Wake turbulence rips aircraft apart

CHI06FA154

AOPA Air Safety Foundation

Like a speedboat plying the waters of an otherwise serene lake, every aircraft in flight generates a wake. Pilots used to call the disturbance “prop wash” and attributed it to the engines. As aircraft got bigger—and the wakes grew larger and more destructive—the phenomenon was studied and the true culprit identified: counterrotating vortices trailing from the wing tips, a by-product of lift. A new term entered the air safety lexicon: wake turbulence.

This invisible hazard is easy to ignore, especially for pilots who’ve heard the “caution, wake turbulence” drumbeat over and over without incident. But those unseen swirling curlicues are a very real threat, and disaster often strikes without warning.

On June 12, 2006, while on visual approach at Kansas City International Airport in Kansas City, Mo., the pilot of a Piper Saratoga crossed below the flight path of a Boeing 737 that was landing ahead on a parallel runway. The Saratoga encountered wake turbulence so violent that it tore apart the aircraft in flight. The pilot and his passenger were killed.

The pilot had departed Grand Glaize-Osage Beach Airport in Osage Beach, Mo., at 6:25 p.m. on an IFR flight plan in visual meteorological conditions.

At 6:57 p.m., Kansas City Approach told the pilot to expect the ILS approach to Runway 01L. About 10 minutes later, ATC instructed him to descend and maintain 4,000 feet on a heading of 280 degrees. The pilot was informed of a Boeing 737, at 2 o’clock and 6 miles from his position, southbound turning westbound and descending from 5,500 feet.

At 7:09 p.m., the Saratoga was told to turn right to a heading of 300 degrees and to expect a visual approach to Runway 01L. ATC instructed the pilot to descend and maintain 3,000 feet. Two minutes later, the pilot reported having the airport in sight. He was cleared for the visual approach to Runway 01L and instructed to contact the tower. Shortly thereafter, on the tower frequency, the pilot began a radio call that became unintelligible. The tower controller responded by clearing the aircraft to land. The pilot did not reply.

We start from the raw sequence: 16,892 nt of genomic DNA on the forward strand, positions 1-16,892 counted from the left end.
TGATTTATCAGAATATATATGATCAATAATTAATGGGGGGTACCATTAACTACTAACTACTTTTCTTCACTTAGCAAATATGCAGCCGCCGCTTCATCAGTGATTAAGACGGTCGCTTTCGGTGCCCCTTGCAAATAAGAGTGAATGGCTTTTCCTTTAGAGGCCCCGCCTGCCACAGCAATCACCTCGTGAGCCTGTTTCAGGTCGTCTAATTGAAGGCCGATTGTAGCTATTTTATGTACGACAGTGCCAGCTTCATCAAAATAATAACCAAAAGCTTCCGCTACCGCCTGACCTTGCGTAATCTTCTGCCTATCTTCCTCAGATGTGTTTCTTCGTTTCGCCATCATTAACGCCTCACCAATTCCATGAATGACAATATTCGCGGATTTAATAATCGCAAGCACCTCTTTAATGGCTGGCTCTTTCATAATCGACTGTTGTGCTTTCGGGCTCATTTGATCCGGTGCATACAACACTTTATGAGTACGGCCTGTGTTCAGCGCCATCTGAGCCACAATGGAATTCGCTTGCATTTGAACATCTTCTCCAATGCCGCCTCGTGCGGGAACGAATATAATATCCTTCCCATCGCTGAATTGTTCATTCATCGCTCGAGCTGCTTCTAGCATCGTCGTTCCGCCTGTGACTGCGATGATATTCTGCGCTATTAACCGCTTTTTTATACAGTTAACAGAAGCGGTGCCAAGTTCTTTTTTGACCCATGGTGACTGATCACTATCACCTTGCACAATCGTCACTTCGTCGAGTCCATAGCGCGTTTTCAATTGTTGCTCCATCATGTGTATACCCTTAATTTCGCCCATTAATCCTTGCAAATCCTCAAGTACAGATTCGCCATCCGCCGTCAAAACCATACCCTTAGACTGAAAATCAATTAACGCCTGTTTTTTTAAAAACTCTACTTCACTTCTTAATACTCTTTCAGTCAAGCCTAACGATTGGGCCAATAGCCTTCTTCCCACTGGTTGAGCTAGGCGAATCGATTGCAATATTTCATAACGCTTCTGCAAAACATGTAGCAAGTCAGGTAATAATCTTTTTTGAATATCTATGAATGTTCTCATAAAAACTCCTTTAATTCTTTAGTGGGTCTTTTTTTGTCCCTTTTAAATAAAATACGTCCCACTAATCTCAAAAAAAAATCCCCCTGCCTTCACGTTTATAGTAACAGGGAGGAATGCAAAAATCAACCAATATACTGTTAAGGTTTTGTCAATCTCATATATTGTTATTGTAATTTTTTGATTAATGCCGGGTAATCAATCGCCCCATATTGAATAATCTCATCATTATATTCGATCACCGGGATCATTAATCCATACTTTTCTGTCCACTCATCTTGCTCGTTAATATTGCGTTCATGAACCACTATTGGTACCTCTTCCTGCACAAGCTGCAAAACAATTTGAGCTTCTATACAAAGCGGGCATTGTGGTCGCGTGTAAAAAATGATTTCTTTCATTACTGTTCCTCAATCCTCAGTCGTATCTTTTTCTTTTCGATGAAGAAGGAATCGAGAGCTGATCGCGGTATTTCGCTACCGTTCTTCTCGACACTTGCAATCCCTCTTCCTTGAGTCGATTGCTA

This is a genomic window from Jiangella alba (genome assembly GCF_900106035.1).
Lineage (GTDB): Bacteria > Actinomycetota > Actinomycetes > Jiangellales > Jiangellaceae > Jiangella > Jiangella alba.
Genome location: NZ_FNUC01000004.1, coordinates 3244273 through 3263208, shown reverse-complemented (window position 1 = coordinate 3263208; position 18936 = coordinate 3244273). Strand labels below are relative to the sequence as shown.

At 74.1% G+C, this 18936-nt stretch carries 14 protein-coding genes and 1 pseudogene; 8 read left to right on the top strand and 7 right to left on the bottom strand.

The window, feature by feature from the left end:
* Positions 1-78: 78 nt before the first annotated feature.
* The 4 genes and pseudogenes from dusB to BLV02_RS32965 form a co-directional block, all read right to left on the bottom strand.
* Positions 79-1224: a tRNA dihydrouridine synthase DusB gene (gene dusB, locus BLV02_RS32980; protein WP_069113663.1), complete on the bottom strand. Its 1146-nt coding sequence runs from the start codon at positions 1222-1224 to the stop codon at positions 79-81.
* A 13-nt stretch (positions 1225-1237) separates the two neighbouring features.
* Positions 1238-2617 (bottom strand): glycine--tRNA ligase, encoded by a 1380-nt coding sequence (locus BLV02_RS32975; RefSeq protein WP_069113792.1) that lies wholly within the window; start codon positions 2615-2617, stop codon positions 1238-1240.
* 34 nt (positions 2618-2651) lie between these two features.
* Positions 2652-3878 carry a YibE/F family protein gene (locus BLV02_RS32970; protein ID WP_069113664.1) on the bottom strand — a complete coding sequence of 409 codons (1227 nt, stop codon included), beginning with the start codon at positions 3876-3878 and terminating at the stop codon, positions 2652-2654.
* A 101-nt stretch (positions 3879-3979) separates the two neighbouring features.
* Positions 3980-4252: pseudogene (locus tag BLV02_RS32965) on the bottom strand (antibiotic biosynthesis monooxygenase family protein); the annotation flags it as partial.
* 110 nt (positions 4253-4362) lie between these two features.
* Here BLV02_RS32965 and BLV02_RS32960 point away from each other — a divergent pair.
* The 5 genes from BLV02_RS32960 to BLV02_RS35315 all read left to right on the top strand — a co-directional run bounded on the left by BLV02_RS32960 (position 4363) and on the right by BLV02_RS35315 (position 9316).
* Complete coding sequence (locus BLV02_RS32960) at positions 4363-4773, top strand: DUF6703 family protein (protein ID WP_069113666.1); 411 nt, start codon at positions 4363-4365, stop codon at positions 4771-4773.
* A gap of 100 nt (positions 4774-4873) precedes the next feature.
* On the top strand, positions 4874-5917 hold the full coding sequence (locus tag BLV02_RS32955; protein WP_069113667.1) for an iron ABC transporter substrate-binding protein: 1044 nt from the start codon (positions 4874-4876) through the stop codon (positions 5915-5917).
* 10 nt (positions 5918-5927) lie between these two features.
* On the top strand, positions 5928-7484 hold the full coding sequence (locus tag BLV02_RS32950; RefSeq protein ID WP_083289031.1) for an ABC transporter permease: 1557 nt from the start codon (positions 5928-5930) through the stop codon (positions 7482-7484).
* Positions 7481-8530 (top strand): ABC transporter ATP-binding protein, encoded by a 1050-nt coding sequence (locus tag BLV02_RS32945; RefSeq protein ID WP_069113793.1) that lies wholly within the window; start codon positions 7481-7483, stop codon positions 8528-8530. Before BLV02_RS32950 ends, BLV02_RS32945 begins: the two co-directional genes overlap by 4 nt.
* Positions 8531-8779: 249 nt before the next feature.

Several witnesses on the ground reported hearing fluctuating engine noises and seeing pieces of debris, including a wing, falling from the sky separate from the aircraft fuselage, which spiraled to the ground with only one wing attached. The airplane’s left wing and both sides of the stabilator were discovered about 2,000 feet from the main wreckage. NTSB investigators determined that the buckling of the wing and stabilator spars was consistent with substantial in-flight loading. There was no evidence of fatigue cracking, corrosion, or other preexisting damage.

Radar data indicated that the Saratoga crossed the flight path of the Boeing 737 twice during the visual approach. At the point of the first crossing, the accident airplane was 1,600 feet below where the airliner had been two minutes earlier. No wake was encountered. The second time the Saratoga crossed the jet’s flight path, the accident aircraft was 600 feet below where the Boeing 737 had been two minutes earlier. The Saratoga’s airspeed was 183 knots—more than 50 knots above its design maneuvering speed and just 6 knots shy of its never-exceed speed. Radar contact was lost nine seconds later.

The NTSB determined that the accident’s probable cause was the pilot’s improperly planned approach that resulted in the encounter with wake turbulence while the airplane’s airspeed exceeded maneuvering speed. The encounter caused the subsequent loss of aircraft control and the in-flight separation of the left and right sides of the stabilator and the left wing.

According to the Aeronautical Information Manual (AIM), once a pilot has received traffic information and instructions to follow an aircraft and has accepted a visual approach clearance, it is the pilot’s responsibility to ensure safe takeoff and landing intervals and a flight path that will steer the airplane clear of potential wake turbulence. The AIM further advises that when landing behind a larger aircraft (including one on a parallel runway within 2,500 feet), a pilot should stay at or above the larger aircraft’s final approach flight path, note its touchdown point, and then land beyond it.

As pilots, it’s critical for us to understand the mechanics of wake turbulence and know how to avoid it. If we suspect we might encounter wake turbulence—or any kind of choppy air—staying at or below design maneuvering speed is key. Hitting a roiling wake at near-maximum airspeed can only end one way—in pieces.